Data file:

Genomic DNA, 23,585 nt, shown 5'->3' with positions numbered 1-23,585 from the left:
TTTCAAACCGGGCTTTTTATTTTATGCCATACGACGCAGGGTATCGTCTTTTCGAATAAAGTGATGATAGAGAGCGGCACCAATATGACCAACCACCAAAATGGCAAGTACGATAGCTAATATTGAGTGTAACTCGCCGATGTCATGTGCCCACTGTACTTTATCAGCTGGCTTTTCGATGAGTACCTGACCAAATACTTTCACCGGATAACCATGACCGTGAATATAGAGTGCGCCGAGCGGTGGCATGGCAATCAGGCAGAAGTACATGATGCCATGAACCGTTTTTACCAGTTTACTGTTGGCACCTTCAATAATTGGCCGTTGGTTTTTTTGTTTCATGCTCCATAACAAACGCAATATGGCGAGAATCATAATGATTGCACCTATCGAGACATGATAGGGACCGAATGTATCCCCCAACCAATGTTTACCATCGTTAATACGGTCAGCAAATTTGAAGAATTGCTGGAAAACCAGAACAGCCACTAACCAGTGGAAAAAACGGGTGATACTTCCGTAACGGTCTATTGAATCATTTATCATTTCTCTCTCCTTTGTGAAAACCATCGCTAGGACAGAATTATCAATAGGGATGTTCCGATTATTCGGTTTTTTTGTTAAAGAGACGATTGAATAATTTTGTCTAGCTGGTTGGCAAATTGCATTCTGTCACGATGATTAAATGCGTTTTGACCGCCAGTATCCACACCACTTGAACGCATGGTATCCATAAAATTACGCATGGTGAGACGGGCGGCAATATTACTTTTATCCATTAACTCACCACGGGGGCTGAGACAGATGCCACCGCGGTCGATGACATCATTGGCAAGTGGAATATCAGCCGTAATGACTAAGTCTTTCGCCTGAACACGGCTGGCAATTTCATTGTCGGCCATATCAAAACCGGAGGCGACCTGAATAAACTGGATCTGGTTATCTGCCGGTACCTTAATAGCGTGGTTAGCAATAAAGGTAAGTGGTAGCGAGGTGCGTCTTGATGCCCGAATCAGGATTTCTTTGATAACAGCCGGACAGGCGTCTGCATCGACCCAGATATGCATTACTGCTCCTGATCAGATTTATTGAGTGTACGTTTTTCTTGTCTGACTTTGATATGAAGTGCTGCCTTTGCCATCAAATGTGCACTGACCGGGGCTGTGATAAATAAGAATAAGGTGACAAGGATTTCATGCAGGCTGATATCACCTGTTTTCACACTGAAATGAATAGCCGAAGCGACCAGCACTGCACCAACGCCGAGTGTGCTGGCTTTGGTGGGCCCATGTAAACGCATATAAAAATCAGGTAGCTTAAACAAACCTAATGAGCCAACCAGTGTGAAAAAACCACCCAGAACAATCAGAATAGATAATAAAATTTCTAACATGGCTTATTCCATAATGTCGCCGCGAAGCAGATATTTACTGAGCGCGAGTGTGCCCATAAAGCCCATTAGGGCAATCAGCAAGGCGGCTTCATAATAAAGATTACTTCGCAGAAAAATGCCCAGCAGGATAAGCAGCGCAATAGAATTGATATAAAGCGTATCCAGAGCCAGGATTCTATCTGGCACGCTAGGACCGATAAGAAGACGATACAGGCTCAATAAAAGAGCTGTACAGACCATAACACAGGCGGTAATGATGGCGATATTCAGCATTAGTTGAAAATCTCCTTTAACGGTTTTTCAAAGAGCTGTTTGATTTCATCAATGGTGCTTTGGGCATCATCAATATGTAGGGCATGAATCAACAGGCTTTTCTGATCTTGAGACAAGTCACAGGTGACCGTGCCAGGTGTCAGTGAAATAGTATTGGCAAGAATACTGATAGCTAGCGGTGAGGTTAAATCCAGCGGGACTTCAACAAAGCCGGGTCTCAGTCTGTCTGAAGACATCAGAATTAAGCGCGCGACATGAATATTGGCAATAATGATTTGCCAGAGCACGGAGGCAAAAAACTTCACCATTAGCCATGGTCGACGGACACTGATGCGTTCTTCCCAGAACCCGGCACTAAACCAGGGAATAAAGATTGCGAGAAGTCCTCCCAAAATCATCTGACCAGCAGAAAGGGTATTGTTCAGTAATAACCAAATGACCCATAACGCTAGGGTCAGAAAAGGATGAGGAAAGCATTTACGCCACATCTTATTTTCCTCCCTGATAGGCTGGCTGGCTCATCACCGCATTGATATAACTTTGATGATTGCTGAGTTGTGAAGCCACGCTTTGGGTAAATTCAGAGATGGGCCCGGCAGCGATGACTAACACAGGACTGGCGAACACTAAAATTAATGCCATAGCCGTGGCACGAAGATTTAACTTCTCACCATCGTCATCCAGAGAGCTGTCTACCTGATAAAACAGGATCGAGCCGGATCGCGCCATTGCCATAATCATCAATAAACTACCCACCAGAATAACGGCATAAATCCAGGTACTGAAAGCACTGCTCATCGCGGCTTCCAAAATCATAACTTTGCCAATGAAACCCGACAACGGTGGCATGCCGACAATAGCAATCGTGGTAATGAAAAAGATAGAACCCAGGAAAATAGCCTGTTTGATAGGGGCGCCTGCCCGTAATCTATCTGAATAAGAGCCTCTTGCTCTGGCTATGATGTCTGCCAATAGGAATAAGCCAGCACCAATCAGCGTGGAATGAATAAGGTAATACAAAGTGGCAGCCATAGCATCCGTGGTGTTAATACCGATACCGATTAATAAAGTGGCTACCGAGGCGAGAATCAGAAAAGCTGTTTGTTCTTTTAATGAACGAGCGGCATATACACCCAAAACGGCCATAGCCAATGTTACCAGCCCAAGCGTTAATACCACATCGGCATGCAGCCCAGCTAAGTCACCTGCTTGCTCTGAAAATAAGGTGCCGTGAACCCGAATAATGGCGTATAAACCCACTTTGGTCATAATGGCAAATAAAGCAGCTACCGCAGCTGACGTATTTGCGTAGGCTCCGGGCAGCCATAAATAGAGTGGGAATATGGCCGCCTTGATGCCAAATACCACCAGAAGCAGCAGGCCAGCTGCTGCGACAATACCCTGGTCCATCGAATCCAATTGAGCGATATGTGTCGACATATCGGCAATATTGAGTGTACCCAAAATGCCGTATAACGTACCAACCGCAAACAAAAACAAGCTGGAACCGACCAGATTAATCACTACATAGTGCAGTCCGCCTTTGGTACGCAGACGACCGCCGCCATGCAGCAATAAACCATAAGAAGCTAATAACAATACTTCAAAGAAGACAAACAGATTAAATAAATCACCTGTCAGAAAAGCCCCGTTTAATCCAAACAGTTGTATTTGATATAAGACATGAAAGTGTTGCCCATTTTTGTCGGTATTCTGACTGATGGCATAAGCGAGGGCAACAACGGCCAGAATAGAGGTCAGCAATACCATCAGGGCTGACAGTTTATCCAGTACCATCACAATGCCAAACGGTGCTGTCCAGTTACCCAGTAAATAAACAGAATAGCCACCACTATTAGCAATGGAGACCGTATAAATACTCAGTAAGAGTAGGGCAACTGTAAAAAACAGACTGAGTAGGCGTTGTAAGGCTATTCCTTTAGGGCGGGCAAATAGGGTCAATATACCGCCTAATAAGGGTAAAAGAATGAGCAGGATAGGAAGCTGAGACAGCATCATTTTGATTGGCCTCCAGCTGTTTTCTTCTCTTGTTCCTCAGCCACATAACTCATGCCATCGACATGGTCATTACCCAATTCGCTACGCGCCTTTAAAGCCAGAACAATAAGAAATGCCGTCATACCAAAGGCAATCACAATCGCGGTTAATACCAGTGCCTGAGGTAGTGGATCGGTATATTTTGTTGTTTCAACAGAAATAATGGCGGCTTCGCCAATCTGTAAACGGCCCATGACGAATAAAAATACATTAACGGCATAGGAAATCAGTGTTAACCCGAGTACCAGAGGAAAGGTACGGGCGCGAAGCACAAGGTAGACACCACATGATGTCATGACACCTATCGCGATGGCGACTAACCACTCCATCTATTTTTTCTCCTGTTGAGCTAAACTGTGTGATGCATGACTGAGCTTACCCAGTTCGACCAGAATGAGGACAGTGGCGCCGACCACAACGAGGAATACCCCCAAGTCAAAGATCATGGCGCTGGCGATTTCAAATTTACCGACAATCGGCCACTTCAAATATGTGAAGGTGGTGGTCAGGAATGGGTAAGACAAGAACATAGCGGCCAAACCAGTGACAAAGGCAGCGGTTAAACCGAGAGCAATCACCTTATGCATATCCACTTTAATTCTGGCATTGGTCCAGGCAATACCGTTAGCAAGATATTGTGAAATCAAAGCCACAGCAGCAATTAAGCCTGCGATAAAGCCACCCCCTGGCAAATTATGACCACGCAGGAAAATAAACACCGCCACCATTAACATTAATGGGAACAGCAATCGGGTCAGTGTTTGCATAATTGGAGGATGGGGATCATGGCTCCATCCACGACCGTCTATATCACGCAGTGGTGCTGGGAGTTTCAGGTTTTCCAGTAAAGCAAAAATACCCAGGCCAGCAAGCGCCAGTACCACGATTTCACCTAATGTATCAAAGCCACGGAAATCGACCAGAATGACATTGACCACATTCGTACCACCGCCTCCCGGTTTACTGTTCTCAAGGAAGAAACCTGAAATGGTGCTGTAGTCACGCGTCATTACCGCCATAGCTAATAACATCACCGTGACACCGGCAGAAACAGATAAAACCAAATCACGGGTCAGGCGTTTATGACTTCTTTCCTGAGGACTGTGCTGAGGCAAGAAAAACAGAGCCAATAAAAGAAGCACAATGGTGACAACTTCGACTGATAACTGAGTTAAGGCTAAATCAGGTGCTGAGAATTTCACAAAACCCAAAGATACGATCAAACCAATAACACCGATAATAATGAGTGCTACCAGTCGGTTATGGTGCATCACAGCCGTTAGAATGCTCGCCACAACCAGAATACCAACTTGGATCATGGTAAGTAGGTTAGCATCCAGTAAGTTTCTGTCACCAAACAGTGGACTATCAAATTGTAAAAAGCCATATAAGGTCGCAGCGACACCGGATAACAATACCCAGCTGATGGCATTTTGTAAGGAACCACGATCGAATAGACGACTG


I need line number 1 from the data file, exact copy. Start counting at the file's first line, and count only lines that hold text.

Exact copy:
Genomic DNA, 23,585 nt, shown 5'->3' with positions numbered 1-23,585 from the left: